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Issue: Police Pay Raises

October 03, 1993|Jake Doherty Times community correspondent

Workers for the Department of Water and Power recently won a 9% pay increase over four years, amounting to about $50 million. Los Angeles police officers are seeking a comparable increase in their wages. How do you feel about their demands?

* Rick Neal, private investigator

Baldwin Hills

As a taxpayer I would say that the economy is in a state where we can't afford to pay them more, notwithstanding the fact that they probably deserve a raise like the rest of us. I would think that with the city being in the position it's in today, they (the police officers) would just do their jobs and wait until we're in a better financial position.

* Brooke Procida, USC theater major


I think the LAPD has a real hard job. I think that they're probably righteous in asking for a pay raise. Without knowing all the little details I can't say I would be actually in favor of doing it but I do think they are right in asking because of the nature of their job and because of what's been happening recently here in L.A. I came here from New York and people have this image of New York as being a hard place, but L.A. is very different from New York in a scary kind of way. There's a lot of fear in this city and I think the LAPD takes all the pressure and all the stress from people. I also think they are getting treated more negatively because of their action--or inaction--during the riots.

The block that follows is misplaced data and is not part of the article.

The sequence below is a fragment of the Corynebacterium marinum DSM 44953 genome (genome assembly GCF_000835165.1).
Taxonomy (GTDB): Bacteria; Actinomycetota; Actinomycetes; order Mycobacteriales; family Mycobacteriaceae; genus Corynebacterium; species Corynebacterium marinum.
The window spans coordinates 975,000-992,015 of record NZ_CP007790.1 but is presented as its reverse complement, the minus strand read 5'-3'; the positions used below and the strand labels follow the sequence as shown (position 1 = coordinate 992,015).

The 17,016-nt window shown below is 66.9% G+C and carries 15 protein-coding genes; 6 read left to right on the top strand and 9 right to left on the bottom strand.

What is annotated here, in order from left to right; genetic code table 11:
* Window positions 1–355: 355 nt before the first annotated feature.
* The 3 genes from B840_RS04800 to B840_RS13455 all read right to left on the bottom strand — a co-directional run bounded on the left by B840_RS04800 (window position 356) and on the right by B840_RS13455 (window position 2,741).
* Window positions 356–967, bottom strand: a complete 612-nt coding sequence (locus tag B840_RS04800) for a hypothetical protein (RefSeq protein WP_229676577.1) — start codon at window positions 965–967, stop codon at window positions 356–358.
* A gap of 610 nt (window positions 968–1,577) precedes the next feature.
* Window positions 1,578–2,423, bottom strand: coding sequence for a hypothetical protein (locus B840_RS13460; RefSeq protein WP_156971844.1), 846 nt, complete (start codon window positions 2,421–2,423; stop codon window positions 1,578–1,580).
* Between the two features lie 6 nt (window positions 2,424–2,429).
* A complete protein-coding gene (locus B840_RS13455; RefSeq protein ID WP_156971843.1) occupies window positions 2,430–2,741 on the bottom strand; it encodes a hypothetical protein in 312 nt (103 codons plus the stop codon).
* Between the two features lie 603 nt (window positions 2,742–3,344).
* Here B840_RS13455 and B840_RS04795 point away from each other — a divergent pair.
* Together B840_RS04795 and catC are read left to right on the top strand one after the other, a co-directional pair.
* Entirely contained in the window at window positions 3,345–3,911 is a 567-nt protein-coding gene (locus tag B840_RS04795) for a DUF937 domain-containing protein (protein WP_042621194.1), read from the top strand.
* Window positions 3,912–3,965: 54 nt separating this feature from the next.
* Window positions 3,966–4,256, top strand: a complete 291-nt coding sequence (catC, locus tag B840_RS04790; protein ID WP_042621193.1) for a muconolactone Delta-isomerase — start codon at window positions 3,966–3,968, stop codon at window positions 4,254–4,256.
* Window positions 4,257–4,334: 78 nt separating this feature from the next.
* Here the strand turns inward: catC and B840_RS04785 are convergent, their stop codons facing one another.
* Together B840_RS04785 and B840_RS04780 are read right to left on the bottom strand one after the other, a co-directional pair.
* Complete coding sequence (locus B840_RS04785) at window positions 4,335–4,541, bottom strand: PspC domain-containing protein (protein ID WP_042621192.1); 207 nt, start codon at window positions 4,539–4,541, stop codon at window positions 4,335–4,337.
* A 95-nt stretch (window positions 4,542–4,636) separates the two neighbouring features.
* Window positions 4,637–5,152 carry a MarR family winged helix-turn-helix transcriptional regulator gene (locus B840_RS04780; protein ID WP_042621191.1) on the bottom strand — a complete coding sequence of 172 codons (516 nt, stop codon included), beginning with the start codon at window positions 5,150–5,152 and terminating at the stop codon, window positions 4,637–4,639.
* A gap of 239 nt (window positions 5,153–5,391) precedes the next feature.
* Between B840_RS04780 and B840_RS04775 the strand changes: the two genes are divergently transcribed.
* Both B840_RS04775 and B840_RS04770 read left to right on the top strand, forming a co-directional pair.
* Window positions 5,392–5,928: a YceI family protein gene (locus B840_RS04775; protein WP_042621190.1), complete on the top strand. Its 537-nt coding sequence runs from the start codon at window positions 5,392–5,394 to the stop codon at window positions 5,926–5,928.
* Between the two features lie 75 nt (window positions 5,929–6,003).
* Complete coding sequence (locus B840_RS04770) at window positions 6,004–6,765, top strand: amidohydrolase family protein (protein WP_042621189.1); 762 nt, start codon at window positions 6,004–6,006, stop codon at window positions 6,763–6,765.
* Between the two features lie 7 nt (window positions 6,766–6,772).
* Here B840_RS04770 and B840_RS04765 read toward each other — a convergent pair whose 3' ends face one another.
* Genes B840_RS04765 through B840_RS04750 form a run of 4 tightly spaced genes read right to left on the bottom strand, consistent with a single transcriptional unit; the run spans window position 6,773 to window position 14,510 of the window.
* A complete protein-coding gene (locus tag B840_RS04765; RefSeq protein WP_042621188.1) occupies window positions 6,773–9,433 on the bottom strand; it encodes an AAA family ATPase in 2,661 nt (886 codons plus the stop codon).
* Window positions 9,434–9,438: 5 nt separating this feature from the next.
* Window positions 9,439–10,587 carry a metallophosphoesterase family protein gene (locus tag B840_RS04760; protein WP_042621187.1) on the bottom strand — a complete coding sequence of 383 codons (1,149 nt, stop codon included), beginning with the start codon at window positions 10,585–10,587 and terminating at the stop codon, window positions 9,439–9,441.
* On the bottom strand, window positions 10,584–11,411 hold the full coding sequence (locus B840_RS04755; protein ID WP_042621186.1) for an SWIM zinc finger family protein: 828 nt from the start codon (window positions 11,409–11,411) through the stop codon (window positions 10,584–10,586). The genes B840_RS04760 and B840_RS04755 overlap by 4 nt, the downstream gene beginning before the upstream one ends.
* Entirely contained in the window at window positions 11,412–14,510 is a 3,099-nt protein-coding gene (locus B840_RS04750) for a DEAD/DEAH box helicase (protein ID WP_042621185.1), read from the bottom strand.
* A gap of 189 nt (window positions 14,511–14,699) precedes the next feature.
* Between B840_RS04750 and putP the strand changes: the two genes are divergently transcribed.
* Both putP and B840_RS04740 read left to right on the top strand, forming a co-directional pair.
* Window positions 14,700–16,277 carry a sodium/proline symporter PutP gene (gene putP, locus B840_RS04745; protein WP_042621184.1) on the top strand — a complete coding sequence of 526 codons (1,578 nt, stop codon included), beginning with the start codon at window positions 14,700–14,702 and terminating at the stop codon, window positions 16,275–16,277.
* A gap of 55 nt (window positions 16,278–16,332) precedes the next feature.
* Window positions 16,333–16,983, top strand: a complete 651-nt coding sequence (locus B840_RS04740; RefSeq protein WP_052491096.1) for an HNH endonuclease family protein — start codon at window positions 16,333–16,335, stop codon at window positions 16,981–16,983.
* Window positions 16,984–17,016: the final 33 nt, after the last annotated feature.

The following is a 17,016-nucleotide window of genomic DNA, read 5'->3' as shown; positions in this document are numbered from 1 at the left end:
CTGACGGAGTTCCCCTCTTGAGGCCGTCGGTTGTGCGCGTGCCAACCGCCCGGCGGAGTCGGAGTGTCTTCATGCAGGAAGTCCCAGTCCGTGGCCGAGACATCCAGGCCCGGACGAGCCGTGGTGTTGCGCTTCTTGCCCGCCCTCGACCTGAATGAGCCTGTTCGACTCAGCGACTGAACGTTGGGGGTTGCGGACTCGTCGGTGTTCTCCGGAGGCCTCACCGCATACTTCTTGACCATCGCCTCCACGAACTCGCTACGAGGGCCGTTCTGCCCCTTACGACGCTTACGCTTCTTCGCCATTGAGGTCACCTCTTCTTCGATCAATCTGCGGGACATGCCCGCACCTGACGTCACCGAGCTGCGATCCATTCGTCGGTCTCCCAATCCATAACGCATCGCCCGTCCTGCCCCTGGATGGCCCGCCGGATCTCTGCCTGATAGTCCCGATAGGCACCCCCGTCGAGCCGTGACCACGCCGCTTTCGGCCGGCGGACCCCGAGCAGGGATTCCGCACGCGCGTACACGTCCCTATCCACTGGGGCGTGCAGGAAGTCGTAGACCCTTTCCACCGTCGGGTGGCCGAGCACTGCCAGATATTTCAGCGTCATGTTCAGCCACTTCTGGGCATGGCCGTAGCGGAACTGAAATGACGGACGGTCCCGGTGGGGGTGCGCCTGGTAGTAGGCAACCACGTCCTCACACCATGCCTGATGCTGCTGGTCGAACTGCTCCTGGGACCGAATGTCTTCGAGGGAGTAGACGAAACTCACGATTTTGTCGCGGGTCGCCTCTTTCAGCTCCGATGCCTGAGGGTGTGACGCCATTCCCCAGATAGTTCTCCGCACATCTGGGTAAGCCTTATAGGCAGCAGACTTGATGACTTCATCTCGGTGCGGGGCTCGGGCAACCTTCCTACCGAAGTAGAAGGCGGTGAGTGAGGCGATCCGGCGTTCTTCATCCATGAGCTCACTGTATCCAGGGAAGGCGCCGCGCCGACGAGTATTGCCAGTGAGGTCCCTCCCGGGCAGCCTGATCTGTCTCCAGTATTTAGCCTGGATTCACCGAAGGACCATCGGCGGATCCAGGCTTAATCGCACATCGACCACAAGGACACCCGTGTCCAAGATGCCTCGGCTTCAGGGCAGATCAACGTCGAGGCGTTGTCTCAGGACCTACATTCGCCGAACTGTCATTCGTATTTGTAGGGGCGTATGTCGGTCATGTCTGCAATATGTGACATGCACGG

* Nola-Marie Mott, community activist


I believe the officers deserve a pay raise. I think they do an incredible job under very trying circumstances. I'm familiar with officers in the Rampart Division and they do their jobs in a way that is above-and-beyond the call of duty. Higher compensation is thoroughly justified. The city has to find a way to better provide for these employees.

* Karol Heppe, executive director, Police Watch, a nonprofit support group for victims of police abuse

Generally, we are supportive of pay raises along with the demands of other workers. However, one concern is that blanket pay raises without regard to an individual's performance does nothing to discourage poor performance and reward superior performance. Police Watch is concerned that by not linking job performance--in particular a review of the number of citizen complaints filed against an officer--to employee benefits and promotability, police misconduct, abuse and excessive use of force will go unabated and may be seen as rewarded by blanket pay raises. It is also a conflict to reward pay raises to a department which has recently been found to be, for all intents and purposes, out-of-control and inordinately slow to reform itself.

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